Geetha Menon of the Domestic Workers Rights Union has also been finding fewer buses to commute to her office. “I need to take three buses. Since COVID, the overall wait time is much higher, especially in the non-peak hours. Even then, these buses would be running almost empty.” Geetha says the wait time would be even more for those who wait for through buses. “I have a bus pass. But for people without a pass, multiple trips would be more expensive and they may wait a longer time for a through bus.”
Geetha says the fall in incomes is also driving more low-income commuters away from BMTC. “For domestic workers, the workplace is usually at a walkable distance. But many who used to work 3 or 5 km away from home, find BMTC’s high ticket fares less affordable now as their incomes have reduced. So they walk or hire share autos,” says Geetha.
Farida Banu, a garment factory worker, says the number of buses in her commute route don’t seem to have reduced, but that she wished BMTC’s fares were lower.
C Shikha, Managing Director at BMTC, says, “We have cut down buses in routes where demand is low and our losses are high. For example, we have reduced buses during off-peak hours in the afternoon, and in IT corridors since most are now working from home.” Services have been ensured during peak hours and in key employment corridors, “but there will be some shortage overall because of the reduction in routes,” she adds.
She says travel patterns have kept changing with COVID, and hence BMTC has been following a dynamic process of modifying routes and schedules. “With the COVID second wave, travel patterns are changing again, and it will take some time to stabilise.”
BMTC’s situation likely to worsen this year
During the COVID lockdown last year, BMTC ferried only frontline workers. The rise in ridership has been painfully slow since then. BMTC’s ridership pre-COVID was around 35 lakh per day. As per news reports earlier this year, ridership had risen only to 20 lakh. Ridership revenue usually covers the majority of BMTC’s operating costs. But since COVID, reduced ridership as well as the continued increase in fuel prices have been pushing BMTC into losses. As per a Bangalore Mirror report this March, BMTC was making losses of more than Rs 1 crore per day.
Shikha is optimistic though. “In March, the ridership had increased to 25 lakh. We expect the same pattern of first wave to follow this year also. Once the second wave is over, we expect ridership to come back to normal.” But this would mean at least another year of severe losses for BMTC.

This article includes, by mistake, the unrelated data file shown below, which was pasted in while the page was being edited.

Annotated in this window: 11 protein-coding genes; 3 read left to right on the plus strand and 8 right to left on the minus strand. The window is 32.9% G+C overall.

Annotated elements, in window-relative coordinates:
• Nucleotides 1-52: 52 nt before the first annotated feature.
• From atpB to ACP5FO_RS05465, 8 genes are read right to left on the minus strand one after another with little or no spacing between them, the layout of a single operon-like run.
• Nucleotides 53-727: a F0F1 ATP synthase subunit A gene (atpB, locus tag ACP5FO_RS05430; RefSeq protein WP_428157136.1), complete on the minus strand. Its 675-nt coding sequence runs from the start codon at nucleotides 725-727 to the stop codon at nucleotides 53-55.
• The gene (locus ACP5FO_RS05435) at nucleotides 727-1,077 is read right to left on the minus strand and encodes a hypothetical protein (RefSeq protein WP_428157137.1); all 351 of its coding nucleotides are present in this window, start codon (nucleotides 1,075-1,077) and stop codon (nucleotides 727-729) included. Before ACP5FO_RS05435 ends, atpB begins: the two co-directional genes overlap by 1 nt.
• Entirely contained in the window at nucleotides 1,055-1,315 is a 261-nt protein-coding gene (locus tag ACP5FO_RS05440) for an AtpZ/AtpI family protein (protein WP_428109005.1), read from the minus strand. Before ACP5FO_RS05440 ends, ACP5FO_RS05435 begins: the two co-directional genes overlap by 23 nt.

Pawan Mulukutla, Director, Electric Mobility at WRI (World Resources Institute) India, says, “Earlier there was an expectation that ridership will return to pre-COVID levels by March 2021, but this has not happened. And now with the second wave, there will be even lesser use of buses – only essential services will be allowed, exams have been postponed, and people will go out only for work. So at least until next summer, ridership will not be back to pre-COVID levels.”
Losing core ridership
In February, Transport Minister Laxman Savadi had hinted that BMTC fares may be increased, but there has been no decision on this yet. BMTC’s fares are already among the highest in the country, to the extent that two-wheelers are a cheaper option than buses in Bengaluru.
Given the pressure on BMTC to be a profit-making entity, it has often resorted to slashing routes that make losses. But transport experts say that the reduction of services, along with the already high ticket fares, is getting BMTC into a vicious circle of low ridership and revenues. BMTC’s key ridership is low-income groups who don’t have other transport options to get to work. But with reduction in services, this group of riders – as in the case of Afeena – may likely shift to other modes which would further reduce BMTC’s ridership revenues.
When asked about commuters affected by the reduction in services, Shikha says BMTC is planning to launch a feedback mechanism so that users can communicate their bus service requirements. The corporation is also planning to introduce smaller buses that can act as feeder buses in local roads, she says.
[Given the increasing fuel costs and reduced ridership during Covid, how can BMTC sustain its services from now? What could be some ways to increase revenue, and what is the corporation planning? We explore this in Part 2 of this series]
- The gaps in public transport that are pushing people towards private vehicles
- Reducing BMTC fares = Reducing congestion, emissions, losses